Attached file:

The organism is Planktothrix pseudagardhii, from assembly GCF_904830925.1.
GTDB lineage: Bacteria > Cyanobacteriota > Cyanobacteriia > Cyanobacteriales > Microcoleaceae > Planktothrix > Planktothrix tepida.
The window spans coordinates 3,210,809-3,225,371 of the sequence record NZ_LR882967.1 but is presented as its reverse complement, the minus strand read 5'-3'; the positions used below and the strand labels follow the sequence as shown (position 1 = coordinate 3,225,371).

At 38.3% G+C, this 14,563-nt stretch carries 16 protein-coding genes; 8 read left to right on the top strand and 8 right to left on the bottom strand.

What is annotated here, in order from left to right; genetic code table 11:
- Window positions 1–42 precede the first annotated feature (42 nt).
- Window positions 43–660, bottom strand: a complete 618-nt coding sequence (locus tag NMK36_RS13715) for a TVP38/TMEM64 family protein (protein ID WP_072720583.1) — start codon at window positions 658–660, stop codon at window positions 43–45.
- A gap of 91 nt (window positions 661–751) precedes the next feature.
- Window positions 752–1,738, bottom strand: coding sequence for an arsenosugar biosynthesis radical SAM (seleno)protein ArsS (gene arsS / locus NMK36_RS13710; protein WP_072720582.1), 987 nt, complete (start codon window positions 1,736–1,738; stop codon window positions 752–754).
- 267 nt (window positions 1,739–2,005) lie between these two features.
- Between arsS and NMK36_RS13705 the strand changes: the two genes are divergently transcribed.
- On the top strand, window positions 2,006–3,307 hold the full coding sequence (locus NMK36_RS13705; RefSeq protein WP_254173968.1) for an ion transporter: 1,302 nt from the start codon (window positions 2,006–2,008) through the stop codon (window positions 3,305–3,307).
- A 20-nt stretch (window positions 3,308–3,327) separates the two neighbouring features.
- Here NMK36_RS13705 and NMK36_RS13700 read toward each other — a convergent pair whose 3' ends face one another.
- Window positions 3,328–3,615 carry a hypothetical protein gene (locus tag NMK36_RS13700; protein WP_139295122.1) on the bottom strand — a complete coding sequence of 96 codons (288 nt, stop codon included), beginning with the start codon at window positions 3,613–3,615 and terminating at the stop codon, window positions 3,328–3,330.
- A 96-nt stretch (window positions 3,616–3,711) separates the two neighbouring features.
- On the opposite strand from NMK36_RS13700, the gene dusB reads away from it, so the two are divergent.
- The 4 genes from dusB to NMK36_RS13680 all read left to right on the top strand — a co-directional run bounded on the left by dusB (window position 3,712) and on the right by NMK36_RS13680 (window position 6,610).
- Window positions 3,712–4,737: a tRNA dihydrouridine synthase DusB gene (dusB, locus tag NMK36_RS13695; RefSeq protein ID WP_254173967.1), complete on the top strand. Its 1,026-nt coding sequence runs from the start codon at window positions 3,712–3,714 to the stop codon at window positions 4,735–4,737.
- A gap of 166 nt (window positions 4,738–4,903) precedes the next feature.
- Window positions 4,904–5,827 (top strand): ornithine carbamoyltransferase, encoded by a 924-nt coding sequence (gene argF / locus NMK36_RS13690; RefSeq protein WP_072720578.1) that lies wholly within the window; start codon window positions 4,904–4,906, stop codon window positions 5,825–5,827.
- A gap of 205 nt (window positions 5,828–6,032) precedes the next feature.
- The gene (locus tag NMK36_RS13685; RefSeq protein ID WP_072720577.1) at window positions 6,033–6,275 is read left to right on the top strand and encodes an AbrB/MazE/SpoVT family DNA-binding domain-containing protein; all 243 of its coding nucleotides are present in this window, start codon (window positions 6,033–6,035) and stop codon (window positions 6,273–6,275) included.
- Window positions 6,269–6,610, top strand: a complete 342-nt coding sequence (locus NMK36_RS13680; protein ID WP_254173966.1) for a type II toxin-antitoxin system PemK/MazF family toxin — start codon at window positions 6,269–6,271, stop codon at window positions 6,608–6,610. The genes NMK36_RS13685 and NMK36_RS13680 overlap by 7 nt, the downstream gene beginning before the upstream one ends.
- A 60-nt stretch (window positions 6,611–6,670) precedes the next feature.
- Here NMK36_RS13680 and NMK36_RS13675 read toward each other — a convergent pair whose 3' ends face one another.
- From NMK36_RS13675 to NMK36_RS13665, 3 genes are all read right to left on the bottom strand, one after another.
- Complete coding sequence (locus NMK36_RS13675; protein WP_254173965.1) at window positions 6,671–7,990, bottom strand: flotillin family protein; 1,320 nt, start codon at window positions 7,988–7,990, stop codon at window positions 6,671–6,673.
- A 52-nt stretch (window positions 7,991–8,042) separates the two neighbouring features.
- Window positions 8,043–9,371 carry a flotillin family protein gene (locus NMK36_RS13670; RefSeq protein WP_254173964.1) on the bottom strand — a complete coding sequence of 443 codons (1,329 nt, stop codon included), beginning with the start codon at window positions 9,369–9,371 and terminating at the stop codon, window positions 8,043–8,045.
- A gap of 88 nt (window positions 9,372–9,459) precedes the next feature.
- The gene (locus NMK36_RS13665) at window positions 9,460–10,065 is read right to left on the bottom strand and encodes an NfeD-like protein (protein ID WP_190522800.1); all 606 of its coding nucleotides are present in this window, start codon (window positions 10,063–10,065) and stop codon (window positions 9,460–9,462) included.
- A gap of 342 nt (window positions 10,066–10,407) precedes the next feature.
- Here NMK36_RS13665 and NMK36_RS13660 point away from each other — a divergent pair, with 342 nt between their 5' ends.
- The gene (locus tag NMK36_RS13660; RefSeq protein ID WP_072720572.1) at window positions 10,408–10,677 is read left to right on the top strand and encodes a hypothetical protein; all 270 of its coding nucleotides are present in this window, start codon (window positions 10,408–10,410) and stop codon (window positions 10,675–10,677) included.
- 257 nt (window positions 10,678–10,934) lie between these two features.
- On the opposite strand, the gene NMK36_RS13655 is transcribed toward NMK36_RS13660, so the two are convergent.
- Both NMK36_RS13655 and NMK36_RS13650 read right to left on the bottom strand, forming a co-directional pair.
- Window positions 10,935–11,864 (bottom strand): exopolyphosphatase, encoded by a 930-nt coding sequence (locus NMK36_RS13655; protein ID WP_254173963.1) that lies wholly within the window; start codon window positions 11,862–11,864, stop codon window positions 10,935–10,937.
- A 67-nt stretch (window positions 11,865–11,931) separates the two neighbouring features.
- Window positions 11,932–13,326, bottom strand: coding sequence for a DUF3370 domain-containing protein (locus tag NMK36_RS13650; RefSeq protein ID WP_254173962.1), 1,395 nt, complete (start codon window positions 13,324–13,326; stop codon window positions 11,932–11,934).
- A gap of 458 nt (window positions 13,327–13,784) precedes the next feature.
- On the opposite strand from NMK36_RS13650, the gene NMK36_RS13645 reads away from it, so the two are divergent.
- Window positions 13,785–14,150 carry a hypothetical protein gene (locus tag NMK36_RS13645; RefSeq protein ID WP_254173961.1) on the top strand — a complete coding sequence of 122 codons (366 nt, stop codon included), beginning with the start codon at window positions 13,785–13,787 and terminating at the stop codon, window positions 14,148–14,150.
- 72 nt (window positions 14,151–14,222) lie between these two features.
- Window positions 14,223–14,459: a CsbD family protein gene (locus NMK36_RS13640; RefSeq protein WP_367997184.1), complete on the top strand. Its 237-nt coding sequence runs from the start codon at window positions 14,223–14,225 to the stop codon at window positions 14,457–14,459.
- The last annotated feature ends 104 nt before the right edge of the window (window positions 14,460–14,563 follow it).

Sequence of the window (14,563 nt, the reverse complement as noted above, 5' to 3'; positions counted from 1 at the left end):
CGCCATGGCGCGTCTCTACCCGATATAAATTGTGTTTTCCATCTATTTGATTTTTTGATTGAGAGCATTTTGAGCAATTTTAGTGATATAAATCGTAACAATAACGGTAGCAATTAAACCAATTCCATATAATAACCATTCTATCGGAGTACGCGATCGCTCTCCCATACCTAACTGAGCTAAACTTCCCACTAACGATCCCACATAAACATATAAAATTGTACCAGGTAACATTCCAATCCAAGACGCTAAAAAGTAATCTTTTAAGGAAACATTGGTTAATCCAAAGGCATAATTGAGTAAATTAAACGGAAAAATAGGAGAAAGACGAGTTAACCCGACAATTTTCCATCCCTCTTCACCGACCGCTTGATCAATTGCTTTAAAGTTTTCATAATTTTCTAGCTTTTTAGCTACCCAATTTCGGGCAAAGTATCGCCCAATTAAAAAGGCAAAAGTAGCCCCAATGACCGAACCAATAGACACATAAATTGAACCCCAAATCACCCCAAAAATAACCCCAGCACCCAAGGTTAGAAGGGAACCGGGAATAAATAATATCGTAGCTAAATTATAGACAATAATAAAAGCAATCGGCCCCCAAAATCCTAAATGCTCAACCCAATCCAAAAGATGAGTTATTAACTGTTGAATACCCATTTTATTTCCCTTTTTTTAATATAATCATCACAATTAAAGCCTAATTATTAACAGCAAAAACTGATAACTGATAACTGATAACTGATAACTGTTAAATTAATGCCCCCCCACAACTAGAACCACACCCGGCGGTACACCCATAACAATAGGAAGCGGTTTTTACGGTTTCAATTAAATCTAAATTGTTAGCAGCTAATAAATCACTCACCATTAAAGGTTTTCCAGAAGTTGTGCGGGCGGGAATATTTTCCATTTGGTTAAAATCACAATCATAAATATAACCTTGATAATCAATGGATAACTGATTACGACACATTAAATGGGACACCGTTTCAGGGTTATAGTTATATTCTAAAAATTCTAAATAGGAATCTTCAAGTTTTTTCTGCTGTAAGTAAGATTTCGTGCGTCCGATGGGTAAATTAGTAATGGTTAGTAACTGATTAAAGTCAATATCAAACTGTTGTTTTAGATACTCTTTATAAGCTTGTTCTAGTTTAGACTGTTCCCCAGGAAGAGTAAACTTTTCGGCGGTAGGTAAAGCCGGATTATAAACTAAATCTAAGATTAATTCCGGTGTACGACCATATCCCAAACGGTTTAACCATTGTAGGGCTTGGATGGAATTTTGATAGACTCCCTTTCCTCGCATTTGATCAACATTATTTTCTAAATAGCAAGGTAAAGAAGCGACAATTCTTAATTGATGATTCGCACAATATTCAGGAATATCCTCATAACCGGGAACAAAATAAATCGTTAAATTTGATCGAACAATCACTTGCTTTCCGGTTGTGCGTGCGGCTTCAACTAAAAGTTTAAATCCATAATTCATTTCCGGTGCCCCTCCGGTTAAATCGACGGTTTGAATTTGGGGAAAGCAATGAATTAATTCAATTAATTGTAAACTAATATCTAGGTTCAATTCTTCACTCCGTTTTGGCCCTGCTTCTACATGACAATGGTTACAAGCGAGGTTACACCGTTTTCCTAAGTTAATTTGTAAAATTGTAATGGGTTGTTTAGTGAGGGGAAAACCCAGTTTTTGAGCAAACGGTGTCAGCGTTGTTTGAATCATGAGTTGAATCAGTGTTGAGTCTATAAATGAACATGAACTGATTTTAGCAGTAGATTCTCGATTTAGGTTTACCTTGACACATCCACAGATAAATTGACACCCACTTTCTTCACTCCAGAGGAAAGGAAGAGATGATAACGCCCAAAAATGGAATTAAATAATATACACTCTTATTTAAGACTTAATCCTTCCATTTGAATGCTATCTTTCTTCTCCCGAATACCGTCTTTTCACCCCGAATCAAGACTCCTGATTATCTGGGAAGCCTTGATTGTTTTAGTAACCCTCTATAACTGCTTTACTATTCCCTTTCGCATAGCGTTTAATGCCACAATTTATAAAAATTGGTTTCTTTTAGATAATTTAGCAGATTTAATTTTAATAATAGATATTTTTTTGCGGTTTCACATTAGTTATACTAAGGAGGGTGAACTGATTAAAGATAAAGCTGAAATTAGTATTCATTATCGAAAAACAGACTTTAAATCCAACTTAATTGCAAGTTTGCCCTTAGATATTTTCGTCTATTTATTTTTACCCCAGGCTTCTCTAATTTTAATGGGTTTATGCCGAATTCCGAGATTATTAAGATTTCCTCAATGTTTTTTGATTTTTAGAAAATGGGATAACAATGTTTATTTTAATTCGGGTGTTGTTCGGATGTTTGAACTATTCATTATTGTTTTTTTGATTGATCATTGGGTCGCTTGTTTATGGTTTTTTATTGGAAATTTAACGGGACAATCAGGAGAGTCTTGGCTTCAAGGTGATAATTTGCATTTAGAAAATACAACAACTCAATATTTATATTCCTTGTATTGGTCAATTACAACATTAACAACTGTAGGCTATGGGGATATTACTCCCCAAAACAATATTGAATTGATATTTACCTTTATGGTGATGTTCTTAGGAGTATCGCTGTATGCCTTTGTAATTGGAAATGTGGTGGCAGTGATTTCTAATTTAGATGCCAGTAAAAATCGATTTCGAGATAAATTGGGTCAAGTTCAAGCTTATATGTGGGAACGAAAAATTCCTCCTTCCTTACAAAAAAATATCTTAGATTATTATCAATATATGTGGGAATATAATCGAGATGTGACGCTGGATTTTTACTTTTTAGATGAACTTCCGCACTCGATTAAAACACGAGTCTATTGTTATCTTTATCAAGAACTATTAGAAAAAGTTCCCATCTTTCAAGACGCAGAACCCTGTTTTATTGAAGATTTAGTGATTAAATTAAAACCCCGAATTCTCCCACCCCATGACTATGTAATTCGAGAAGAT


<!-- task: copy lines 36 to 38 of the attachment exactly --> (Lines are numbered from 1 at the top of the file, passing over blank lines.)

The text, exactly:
- 257 nt (window positions 10,678–10,934) lie between these two features.
- On the opposite strand, the gene NMK36_RS13655 is transcribed toward NMK36_RS13660, so the two are convergent.
- Both NMK36_RS13655 and NMK36_RS13650 read right to left on the bottom strand, forming a co-directional pair.